Explaining the gaps in psychological distress and suicidal behaviours between non-Indigenous and Indigenous adults living off-reserve in Canada: A cross-sectional study
Authors: Mohammad Hajizadeh, Min Hu, Yukiko Asada, and Amy Bombay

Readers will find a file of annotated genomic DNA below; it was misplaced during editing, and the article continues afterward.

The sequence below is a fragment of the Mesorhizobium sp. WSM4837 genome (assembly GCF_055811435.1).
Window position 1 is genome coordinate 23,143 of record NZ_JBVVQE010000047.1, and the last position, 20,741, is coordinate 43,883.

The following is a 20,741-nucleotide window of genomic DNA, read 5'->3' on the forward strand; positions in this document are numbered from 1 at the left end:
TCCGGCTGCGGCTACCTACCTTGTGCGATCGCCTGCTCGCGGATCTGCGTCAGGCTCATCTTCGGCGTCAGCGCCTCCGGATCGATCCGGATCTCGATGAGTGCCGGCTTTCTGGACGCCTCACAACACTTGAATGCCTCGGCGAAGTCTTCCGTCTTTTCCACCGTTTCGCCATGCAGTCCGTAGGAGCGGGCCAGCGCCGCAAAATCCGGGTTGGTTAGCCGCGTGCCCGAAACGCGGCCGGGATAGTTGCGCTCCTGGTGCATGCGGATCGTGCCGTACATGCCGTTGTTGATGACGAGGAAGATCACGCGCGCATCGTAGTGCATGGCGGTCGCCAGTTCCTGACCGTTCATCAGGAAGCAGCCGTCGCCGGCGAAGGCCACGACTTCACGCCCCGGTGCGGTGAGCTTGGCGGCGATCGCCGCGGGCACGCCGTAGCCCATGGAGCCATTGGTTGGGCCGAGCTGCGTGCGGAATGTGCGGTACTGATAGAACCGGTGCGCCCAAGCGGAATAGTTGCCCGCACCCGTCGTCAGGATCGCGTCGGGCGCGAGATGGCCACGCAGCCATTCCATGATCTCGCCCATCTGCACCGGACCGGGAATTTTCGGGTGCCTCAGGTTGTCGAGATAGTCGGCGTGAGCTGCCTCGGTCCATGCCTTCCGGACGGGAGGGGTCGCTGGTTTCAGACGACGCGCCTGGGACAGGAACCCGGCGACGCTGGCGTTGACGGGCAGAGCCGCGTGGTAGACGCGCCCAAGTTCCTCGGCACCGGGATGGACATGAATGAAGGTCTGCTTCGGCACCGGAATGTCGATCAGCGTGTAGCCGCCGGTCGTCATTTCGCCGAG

Background: Indigenous people are disproportionately affected by mental health issues in Canada. We investigated factors underlying the difference in psychological distress and suicidal behaviours between non-Indigenous and Indigenous populations living off-reserve in Canada. Methods: We conducted a cross-sectional study using data from the 2012 Canadian Community Health Survey – Mental Health. Respondents were aged 18 years and older. We measured the variation in psychological distress (10-item Kessler Psychological Distress Scale scores, ranging from 10 [no distress] to 50 [severe distress]) and the prevalence of lifetime suicidal ideation and suicide plan between the Indigenous and non-Indigenous populations and explained these differences using the Blinder–Oaxaca approach. Results: The overall response rate for the survey was 68.9%, comprising 18 300 respondents (933 Indigenous and 17 367 non-Indigenous adults). We found lower mean psychological distress scores among non-Indigenous people than among Indigenous people (15.1 v. 16.1, p < 0.001) and a lower prevalence of lifetime suicidal ideation (9.2% v. 16.8%, p < 0.001) and plan (2.3% v. 6.8%, p < 0.001). We found that if socioeconomic status among Indigenous people were made to be similar to that of the non-Indigenous population, the differences in mean psychological distress scores and prevalence of lifetime suicidal ideation and suicide plan would have been reduced by 25.7% (women 20.8%, men 36.9%), 10.2% (women 11.2%, men 11.9%) and 5.8% (women 7.8%, men 8.1%), respectively. Interpretation: Socioeconomic factors account for a considerable proportion of the variation in mental health outcomes between non-Indigenous and Indigenous populations in Canada. Improving socioeconomic status among Indigenous people through plans like income equalization may reduce the gap in mental health outcomes between the 2 populations in Canada.
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